When Google officially announced the Nexus One, they called it the world’s first superphone. And, at the time, with its 1GHz processor under the hood, 3.7-inch AMOLED capacitive touchscreen display and Android 2.1 under the hood, Google was more than able to make this assumption about their device. But that was a year ago, and in today’s market having these features (and better) is part of the routine. So, while the Nexus One may not be a superphone anymore (it isn’t very super if every other phone on the block is super, too), it’s certainly still considered a high-end device. But, when we’ve got 1.2GHz-powered handsets right around the corner, and dual-core handsets already in the hands of consumers, is it really a high-end handset? And, more to the point, if a device launches with yester-year specifications, is it really a high-end device?
I’m using the word “high-end” in a very specific manner here. If I wanted to use it generally, then there wouldn’t be any discussion here. With its 1GHz processor, 4.3-inch display and Android 2.2 running the show the device is certainly technically a high-end handset. But, even with those features, the device is already “old.” The display is big enough to go up against the likes of the HTC ThunderBolt and Motorola Droid X, and the 1GHz processor clocks in at the same speed as the already released competition.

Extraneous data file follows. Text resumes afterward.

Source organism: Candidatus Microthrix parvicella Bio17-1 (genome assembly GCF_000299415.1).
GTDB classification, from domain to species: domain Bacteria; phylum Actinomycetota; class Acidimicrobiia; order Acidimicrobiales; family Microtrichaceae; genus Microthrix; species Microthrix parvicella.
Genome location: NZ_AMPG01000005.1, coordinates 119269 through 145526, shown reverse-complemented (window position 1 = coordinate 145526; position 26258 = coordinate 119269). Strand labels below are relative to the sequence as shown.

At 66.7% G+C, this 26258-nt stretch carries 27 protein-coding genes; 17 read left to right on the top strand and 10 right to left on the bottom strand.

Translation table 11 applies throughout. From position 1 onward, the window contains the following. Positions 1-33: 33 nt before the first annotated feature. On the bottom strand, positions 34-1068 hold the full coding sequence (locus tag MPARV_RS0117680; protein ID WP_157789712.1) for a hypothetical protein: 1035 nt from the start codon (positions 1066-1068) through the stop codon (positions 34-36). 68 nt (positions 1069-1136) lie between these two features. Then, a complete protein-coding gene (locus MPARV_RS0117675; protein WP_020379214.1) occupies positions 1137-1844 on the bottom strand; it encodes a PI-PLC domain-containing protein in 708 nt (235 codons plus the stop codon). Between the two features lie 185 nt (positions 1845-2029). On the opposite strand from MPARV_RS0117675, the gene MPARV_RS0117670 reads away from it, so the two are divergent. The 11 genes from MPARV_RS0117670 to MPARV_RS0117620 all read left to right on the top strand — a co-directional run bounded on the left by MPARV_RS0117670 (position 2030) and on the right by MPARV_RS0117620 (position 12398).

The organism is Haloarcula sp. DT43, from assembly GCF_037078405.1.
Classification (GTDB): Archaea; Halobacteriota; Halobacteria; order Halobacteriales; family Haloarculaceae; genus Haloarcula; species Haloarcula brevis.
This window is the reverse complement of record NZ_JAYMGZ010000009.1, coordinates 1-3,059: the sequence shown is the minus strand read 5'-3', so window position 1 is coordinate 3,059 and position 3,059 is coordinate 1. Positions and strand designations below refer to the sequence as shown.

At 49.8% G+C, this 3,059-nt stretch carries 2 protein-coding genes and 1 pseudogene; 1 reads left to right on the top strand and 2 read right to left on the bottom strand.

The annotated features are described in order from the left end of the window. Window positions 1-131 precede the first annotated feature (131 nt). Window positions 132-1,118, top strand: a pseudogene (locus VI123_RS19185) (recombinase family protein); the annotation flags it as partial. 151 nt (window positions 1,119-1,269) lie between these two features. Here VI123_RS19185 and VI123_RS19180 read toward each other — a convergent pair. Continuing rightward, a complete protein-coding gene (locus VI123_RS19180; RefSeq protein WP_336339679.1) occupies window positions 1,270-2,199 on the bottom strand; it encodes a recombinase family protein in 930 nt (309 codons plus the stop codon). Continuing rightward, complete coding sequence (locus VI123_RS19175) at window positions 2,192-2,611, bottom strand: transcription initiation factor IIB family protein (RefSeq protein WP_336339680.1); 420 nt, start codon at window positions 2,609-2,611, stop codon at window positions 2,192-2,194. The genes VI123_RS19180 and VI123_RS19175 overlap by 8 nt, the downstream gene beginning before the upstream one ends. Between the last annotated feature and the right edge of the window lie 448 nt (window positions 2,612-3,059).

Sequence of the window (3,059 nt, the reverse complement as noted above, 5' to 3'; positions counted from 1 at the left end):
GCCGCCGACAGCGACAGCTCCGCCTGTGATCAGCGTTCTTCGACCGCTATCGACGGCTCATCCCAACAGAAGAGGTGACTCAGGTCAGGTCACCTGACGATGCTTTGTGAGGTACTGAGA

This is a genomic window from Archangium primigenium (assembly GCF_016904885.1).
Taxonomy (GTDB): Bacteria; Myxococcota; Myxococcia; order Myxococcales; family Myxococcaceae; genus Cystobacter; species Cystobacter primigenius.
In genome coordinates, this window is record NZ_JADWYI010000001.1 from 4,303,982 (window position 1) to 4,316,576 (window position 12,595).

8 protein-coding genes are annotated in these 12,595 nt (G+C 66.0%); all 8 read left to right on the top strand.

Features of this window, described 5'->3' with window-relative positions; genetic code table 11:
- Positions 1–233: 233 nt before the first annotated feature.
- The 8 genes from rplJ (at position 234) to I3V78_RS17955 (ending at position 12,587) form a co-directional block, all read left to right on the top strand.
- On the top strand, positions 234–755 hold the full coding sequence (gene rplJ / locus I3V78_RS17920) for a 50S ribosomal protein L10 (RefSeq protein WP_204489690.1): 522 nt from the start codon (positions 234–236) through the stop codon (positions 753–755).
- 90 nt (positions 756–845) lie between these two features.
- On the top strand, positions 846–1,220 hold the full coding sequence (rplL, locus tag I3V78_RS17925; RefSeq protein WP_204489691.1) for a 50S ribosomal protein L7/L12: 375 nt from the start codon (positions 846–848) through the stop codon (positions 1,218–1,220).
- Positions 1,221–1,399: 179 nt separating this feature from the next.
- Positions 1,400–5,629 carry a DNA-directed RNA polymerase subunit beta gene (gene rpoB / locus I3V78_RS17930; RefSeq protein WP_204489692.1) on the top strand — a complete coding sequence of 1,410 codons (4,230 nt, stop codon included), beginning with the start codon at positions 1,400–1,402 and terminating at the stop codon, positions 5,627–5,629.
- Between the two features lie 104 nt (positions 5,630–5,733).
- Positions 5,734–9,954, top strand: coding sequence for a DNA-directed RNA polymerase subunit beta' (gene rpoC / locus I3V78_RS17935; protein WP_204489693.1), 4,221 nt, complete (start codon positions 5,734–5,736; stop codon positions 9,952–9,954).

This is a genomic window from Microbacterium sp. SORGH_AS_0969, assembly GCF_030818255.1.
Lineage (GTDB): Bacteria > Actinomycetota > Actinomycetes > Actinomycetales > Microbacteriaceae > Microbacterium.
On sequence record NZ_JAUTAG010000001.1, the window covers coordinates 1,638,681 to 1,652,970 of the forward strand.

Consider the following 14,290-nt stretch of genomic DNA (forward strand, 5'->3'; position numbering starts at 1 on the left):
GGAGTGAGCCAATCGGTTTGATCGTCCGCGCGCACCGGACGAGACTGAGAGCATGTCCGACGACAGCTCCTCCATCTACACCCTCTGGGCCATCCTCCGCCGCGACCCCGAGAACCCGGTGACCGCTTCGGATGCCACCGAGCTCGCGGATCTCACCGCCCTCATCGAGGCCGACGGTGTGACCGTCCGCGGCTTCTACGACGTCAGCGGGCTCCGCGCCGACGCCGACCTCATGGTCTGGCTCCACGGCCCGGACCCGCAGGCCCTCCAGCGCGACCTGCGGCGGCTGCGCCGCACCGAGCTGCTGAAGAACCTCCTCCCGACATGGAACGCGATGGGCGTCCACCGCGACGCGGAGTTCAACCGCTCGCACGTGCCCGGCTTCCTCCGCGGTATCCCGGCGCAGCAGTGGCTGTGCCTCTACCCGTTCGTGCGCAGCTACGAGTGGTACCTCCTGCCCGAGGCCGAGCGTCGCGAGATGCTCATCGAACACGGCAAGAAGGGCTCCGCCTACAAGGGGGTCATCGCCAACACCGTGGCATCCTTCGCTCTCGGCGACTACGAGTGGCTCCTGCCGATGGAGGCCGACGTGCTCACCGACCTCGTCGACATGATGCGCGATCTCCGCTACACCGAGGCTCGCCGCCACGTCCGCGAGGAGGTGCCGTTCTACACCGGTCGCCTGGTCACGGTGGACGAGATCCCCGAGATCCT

And that’s really the point I’m trying to make here. The LG Revolution is launching with these features, while devices like the Droid X is ready to get replaced by its sequel. Of course, the LG Revolution is able to connect to Verizon’s 4G network and has a front-facing camera . . . But the ThunderBolt has these features, too.
There’s no denying that the Revolution will be a device that people clamor for, if they’re not already doing so now. But, when you’re looking for your next device, are you looking for hardware that’s already (almost) out-dated? And, does that really make for a high-end device, when we already know that faster, more powerful devices aren’t a year away, but right around the corner? I think the LG Revolution would be a killer device if there was a dual-core processor under the hood, and that 4.3-inch display was packing some advanced technology. Even a Super LCD would be good.
Is a high-end device really a high-end device if it launches behind the curve? Even if it’s only slightly behind the curve, are we looking at a market that’s getting saturated by the amount of devices being launched, and the lack of differentiating hardware between them? Or is that where the software, both stock and proprietary, comes in? Is it up to the software to make the hardware shine? Let me know what you think in the comments below.